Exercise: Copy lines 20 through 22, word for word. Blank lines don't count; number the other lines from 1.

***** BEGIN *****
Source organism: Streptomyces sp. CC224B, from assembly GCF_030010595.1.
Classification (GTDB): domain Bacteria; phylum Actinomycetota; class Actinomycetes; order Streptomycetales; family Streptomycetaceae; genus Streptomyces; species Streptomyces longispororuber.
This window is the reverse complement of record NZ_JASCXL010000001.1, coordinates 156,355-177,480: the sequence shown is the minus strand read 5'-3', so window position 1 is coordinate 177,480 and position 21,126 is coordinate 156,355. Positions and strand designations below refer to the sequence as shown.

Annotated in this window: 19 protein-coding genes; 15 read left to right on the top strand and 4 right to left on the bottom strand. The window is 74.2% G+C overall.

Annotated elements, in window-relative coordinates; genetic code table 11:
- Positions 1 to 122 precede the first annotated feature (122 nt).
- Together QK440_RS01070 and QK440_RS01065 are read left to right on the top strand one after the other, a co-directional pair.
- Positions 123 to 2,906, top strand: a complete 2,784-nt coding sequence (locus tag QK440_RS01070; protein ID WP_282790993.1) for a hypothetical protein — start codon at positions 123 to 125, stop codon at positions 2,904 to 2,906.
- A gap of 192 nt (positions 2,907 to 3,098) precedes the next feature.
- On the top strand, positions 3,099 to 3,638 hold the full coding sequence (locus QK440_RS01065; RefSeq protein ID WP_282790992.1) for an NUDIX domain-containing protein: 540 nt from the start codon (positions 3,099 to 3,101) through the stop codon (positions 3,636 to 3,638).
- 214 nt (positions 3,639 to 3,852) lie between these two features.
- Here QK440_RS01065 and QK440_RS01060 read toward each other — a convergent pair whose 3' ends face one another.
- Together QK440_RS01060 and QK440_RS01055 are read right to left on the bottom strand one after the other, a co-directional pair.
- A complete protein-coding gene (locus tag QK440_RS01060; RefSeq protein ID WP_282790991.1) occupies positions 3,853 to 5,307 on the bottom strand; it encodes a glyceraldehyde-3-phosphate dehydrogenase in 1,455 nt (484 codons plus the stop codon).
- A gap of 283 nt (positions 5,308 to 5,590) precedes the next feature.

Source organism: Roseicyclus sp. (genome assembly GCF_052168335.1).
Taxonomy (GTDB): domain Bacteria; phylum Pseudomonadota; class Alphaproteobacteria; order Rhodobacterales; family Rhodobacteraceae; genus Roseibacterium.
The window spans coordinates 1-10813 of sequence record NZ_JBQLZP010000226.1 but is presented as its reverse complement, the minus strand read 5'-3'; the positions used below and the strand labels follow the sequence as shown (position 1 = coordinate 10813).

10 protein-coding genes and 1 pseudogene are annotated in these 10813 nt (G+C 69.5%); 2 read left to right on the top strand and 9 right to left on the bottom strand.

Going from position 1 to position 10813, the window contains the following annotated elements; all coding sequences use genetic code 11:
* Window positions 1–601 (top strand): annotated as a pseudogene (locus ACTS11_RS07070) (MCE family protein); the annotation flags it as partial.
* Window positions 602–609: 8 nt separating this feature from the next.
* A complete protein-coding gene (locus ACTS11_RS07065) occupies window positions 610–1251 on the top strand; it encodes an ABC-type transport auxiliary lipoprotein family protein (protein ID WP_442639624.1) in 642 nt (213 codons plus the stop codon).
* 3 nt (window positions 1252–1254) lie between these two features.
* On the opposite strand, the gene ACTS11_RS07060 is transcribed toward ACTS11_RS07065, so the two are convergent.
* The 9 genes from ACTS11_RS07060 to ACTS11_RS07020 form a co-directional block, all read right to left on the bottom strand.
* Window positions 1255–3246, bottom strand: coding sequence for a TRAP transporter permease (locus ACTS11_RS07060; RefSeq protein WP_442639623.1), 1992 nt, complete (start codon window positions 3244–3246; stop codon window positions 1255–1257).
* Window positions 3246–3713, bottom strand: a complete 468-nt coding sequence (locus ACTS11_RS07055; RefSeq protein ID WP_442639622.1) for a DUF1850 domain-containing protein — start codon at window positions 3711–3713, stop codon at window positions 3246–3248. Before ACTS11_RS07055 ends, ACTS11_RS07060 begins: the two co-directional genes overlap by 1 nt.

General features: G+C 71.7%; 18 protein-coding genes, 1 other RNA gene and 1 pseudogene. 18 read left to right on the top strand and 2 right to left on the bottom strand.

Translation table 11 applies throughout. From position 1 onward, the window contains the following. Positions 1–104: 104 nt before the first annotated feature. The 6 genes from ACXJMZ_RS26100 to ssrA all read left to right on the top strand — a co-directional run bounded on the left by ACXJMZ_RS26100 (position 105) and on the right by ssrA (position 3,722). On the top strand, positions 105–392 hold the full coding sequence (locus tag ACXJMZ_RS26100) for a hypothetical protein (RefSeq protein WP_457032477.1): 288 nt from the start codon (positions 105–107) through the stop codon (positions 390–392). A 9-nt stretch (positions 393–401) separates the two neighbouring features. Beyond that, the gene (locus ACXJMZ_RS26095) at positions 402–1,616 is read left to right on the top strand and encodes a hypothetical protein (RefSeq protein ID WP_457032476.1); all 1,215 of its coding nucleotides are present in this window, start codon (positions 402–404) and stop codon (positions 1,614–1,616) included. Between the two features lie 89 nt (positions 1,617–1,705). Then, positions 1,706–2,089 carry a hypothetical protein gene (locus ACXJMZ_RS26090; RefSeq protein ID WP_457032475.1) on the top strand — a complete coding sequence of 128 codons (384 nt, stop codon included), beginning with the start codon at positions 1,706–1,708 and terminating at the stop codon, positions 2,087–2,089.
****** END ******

Going from position 1 to position 10813, the window contains the following annotated elements; all coding sequences use genetic code 11:
* Window positions 1–601 (top strand): annotated as a pseudogene (locus ACTS11_RS07070) (MCE family protein); the annotation flags it as partial.
* Window positions 602–609: 8 nt separating this feature from the next.